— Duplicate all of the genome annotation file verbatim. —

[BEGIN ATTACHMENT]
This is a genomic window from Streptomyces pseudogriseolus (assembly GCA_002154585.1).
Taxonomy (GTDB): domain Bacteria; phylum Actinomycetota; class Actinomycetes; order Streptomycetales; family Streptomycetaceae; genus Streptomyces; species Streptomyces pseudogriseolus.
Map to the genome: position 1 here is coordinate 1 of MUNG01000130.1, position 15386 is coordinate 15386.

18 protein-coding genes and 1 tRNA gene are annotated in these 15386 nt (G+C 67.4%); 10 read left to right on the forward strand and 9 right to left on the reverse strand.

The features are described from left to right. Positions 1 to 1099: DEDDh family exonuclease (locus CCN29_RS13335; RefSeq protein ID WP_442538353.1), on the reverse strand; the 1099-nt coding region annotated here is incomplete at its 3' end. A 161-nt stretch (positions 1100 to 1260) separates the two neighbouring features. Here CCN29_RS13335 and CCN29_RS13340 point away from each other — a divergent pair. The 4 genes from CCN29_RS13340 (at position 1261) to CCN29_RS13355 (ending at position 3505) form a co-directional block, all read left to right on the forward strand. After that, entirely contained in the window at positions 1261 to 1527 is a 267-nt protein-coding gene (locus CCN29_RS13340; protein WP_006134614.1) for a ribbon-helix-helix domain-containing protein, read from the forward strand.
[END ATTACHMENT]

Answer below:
This is a genomic window from Streptomyces pseudogriseolus (assembly GCA_002154585.1).
Taxonomy (GTDB): domain Bacteria; phylum Actinomycetota; class Actinomycetes; order Streptomycetales; family Streptomycetaceae; genus Streptomyces; species Streptomyces pseudogriseolus.
Map to the genome: position 1 here is coordinate 1 of MUNG01000130.1, position 15386 is coordinate 15386.

18 protein-coding genes and 1 tRNA gene are annotated in these 15386 nt (G+C 67.4%); 10 read left to right on the forward strand and 9 right to left on the reverse strand.

The features are described from left to right. Positions 1 to 1099: DEDDh family exonuclease (locus CCN29_RS13335; RefSeq protein ID WP_442538353.1), on the reverse strand; the 1099-nt coding region annotated here is incomplete at its 3' end. A 161-nt stretch (positions 1100 to 1260) separates the two neighbouring features. Here CCN29_RS13335 and CCN29_RS13340 point away from each other — a divergent pair. The 4 genes from CCN29_RS13340 (at position 1261) to CCN29_RS13355 (ending at position 3505) form a co-directional block, all read left to right on the forward strand. After that, entirely contained in the window at positions 1261 to 1527 is a 267-nt protein-coding gene (locus CCN29_RS13340; protein WP_006134614.1) for a ribbon-helix-helix domain-containing protein, read from the forward strand.